My youngest daughter is one year old; she’ll be two soon. In her short life, she has lived in three different apartments. We have spent most of this summer moving and settling into our latest abode.
At this point I find myself reflecting on what it means to call a place home. My own perception of home differs from the traditional definition of home as a physical address. For me, home is less about a particular building and more about being in the presence of loved ones that know and accept me.
I suppose that’s easy for me to say. I’m a grown woman, and my sense of who I am and what’s important in life is already solidified. The same cannot yet be said about my children. Many times I have pondered about what impact our frequent moving will have on these little ones.
Rather than cherishing a particular building, I hope my children see that things are just things, but healthy relationships are to be valued and invested in. For now, I think it’s too early to tell. My daughters are just glad that our new apartment complex has a playground with a slide. And as for my baby boy, as long as he has milk, he’s content.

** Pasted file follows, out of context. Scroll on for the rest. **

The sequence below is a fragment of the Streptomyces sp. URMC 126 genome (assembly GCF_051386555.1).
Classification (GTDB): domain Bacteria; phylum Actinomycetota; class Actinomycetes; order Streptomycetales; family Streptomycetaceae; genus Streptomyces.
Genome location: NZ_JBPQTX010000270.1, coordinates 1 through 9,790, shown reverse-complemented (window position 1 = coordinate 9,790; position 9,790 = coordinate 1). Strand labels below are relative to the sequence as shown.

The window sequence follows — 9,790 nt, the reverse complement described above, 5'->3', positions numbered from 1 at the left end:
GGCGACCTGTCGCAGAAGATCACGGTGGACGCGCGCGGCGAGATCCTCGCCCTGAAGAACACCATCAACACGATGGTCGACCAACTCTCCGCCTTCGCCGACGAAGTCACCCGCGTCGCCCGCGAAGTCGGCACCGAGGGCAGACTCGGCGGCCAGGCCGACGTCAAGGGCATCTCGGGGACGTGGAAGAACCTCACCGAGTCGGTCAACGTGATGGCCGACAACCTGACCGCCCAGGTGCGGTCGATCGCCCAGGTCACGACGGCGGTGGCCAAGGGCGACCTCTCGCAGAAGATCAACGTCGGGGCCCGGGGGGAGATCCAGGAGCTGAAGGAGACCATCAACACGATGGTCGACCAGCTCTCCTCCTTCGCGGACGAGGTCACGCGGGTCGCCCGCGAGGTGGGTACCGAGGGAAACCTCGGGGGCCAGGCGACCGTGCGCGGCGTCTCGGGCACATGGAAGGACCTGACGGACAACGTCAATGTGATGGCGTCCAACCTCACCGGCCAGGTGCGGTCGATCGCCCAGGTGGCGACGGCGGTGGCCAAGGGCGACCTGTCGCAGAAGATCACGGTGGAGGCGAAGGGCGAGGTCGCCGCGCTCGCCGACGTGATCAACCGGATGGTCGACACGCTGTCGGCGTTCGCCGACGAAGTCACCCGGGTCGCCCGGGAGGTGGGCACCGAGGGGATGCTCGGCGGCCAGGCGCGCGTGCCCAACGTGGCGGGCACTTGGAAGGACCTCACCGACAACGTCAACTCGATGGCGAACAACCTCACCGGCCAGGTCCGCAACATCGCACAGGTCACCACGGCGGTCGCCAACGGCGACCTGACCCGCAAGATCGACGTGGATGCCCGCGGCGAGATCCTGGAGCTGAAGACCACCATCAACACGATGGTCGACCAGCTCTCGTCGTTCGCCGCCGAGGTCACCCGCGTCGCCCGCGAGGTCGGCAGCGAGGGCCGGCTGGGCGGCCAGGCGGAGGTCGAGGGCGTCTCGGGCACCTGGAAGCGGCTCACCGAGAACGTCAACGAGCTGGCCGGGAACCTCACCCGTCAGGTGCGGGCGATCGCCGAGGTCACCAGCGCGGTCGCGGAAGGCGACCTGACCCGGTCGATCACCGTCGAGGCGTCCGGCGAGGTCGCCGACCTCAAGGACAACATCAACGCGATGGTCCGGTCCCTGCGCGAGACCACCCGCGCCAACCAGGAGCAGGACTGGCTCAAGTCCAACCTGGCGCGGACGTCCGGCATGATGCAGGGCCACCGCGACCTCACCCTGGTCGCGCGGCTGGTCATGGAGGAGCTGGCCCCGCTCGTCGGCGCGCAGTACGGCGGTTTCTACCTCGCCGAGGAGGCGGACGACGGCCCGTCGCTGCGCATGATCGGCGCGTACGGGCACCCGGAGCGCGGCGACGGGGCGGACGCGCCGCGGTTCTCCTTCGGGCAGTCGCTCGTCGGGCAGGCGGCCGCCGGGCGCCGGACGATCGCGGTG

One advantage of moving frequently is the constant opportunity to purge our possessions. We make a conscious effort to avoid the accumulation of unnecessary objects (even if they are being given away for free). Moving often makes hoarding inconvenient, and so I prefer to travel light. The process of shedding unnecessary baggage is actually quite liberating.
Perhaps one day, we’ll be able to put down physical roots and settle in a house for more than a few years at a time. When that happens, I hope we don’t forget the lessons that this season has taught us. Home is not so much a tangible structure built with bricks and mortar. Home is being in the presence of the ones that reciprocate the love we have for them.
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